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Telepresence
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Telepresence

Telepresence a human/machine system in which the human uses of (head-mounted) displays and body-operated remote actuators and sensors to control distant machinery. Provides a virtual environment for humans to control devices, robots, etc., in a hostile or remote real environment.

Transparent telepresence is the experience of being fully present at a live real world location remote from one's own physical location. Someone experiencing transparent telepresence would therefore be able to behave, and receive stimuli, as though at the remote site (when we talk about telepresence in this article, we only talk about transparent telepresence).

The resulting vicarious interactive participation in activities, and the carrying out of physical work, brings benefits to a wide range of users. Examples include the emergency and security services, entertainment and education industries, and those of restricted mobility such as the disabled or elderly.

For any telepresence system there are three essential sub-systems, i.e. the home site technology which interfaces to the user and the communication link, the communication link itself which interfaces to the home site and the remote site, and the remote site technology which interfaces with the communication link and possibly a remote site human.

Applications

Subsea Work

The cost of operations using deep water divers is extremely high due to safety regulations, hyperbaric equipment, time spent in decompression, and support vessel costs. Telepresence systems for inspection and teleoperation for repair and maintenance would again realise cost benefits and in addition would remove divers from a hazardous environment.

Hazardous Environments

Many other applications in situations where humans are exposed to hazardous situations are readily recognised as suitable candidates for telepresence. Mining, bomb disposal, military operations, rescue of victims from fire, toxic atmospheres, or even hostage situations, are some examples.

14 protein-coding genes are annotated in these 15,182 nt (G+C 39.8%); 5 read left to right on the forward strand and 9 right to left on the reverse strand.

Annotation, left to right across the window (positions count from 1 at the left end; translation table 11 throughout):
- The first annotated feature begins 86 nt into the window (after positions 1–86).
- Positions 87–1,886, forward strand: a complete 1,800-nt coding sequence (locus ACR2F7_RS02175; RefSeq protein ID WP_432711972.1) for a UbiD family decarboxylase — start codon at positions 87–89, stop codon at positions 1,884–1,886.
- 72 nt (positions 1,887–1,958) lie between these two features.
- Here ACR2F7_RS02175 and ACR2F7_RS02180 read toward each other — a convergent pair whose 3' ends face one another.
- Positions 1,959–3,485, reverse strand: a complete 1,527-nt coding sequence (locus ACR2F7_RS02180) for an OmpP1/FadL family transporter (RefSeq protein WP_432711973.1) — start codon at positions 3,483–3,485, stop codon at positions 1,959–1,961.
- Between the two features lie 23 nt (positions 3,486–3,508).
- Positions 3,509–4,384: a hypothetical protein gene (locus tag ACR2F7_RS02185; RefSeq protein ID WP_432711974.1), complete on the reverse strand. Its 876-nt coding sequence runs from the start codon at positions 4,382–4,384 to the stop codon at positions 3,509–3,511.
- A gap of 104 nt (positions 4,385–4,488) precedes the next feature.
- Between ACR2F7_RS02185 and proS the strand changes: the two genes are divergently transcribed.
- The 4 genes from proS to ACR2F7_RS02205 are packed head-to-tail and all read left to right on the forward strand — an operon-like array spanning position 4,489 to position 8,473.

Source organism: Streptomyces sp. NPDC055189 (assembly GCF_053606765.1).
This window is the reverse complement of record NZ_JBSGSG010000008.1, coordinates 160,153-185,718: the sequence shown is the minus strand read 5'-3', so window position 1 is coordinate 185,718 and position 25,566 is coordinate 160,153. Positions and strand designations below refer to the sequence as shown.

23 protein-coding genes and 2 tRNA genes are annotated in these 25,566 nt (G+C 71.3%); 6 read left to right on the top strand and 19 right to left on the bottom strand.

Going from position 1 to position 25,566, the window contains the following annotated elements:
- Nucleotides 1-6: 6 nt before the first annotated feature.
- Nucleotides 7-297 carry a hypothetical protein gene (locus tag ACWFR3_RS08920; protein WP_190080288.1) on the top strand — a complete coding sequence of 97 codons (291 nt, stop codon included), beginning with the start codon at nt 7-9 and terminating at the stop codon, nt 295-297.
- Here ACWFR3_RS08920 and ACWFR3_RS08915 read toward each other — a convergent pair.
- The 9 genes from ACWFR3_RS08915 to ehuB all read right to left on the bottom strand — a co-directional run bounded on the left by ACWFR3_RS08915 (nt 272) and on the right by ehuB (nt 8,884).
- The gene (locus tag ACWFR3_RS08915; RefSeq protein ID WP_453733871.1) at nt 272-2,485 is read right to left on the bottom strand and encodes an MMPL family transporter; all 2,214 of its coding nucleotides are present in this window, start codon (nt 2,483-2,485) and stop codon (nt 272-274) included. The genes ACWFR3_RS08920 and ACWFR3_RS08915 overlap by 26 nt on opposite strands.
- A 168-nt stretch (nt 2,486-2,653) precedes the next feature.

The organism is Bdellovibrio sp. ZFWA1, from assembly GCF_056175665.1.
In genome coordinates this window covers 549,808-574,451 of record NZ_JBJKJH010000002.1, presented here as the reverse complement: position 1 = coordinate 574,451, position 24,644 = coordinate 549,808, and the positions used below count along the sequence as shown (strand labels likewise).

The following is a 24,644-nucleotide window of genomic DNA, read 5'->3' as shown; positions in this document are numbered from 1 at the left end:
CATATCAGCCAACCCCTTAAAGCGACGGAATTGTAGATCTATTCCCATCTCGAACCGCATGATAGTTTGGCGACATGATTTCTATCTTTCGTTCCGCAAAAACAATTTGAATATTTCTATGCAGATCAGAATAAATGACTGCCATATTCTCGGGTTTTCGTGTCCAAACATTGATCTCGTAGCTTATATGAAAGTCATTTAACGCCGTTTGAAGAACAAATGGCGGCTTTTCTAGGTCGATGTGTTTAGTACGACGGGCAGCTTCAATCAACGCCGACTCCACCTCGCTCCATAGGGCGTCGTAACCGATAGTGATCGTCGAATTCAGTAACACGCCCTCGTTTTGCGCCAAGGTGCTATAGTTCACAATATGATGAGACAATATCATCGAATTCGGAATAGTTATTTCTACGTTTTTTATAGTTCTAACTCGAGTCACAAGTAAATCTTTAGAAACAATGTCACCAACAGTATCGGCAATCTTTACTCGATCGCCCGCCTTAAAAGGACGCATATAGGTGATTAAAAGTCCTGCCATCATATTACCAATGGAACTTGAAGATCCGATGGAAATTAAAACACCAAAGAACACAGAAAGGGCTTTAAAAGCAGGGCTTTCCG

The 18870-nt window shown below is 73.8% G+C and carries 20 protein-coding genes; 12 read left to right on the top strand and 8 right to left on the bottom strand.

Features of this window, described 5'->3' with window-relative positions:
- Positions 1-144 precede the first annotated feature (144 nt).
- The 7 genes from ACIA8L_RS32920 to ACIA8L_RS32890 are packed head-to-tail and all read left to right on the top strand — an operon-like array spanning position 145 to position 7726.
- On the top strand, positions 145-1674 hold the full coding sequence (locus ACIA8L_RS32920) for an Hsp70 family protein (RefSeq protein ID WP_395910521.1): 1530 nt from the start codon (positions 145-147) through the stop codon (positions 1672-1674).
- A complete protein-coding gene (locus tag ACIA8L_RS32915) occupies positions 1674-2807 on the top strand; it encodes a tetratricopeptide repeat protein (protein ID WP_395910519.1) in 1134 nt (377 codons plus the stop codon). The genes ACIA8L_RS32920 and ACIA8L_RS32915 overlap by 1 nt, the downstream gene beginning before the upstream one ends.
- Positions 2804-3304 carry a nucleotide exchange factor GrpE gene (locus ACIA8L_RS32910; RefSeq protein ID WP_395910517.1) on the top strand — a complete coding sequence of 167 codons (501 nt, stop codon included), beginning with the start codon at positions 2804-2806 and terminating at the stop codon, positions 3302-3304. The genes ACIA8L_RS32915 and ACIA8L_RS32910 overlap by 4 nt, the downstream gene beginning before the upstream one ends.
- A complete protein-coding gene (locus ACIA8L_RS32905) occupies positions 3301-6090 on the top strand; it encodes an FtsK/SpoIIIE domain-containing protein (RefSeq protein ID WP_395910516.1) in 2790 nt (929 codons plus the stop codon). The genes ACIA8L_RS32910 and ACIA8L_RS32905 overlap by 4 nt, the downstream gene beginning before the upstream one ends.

Remote Surgery

The possibility of being able to project the knowledge and the physical skill of a surgeon over long distances has many attractions. Thus again there is considerable research underway in the subject. The armed forces have an obvious interest since the combination of telepresence, teleoperation, and telerobotics can potentially save the lives of battle casualties by allowing them prompt attention in mobile operating theatres by remote surgeons.

Education

The benefits of enabling schoolchildren to take an active part in exploration have been shown by the JASON and the NASA Ames Research Centre programmes. The ability of a pupil, student, or researcher to explore an otherwise inaccessible location is a very attractive proposition. For example locations where the passage of too many people is harming the immediate environment or the artefacts themselves, e.g. undersea exploration of coral reefs, ancient Egyptian tombs and more recent works of art.

Advertising and Sales

Tour operators and property agents would be able to use telepresence to allow potential customers to sample holiday locations and view properties remotely before investigating further.

Entertainment

Telepresence systems could be incorporated into theme or nature parks to allow observers to travel through coral reefs, explore underground caves, or in amusement parks the elderly or infirm could experience the thrill of live roller coaster rides without the associated risks.

In the games, the user can interact using telepresence, sharing robots to interact one human with the other (paired objects as remote surrogate actors). That is, if one partner shakes the object, the remote object also shakes.

See also

telerobotics, teledildonics.

External links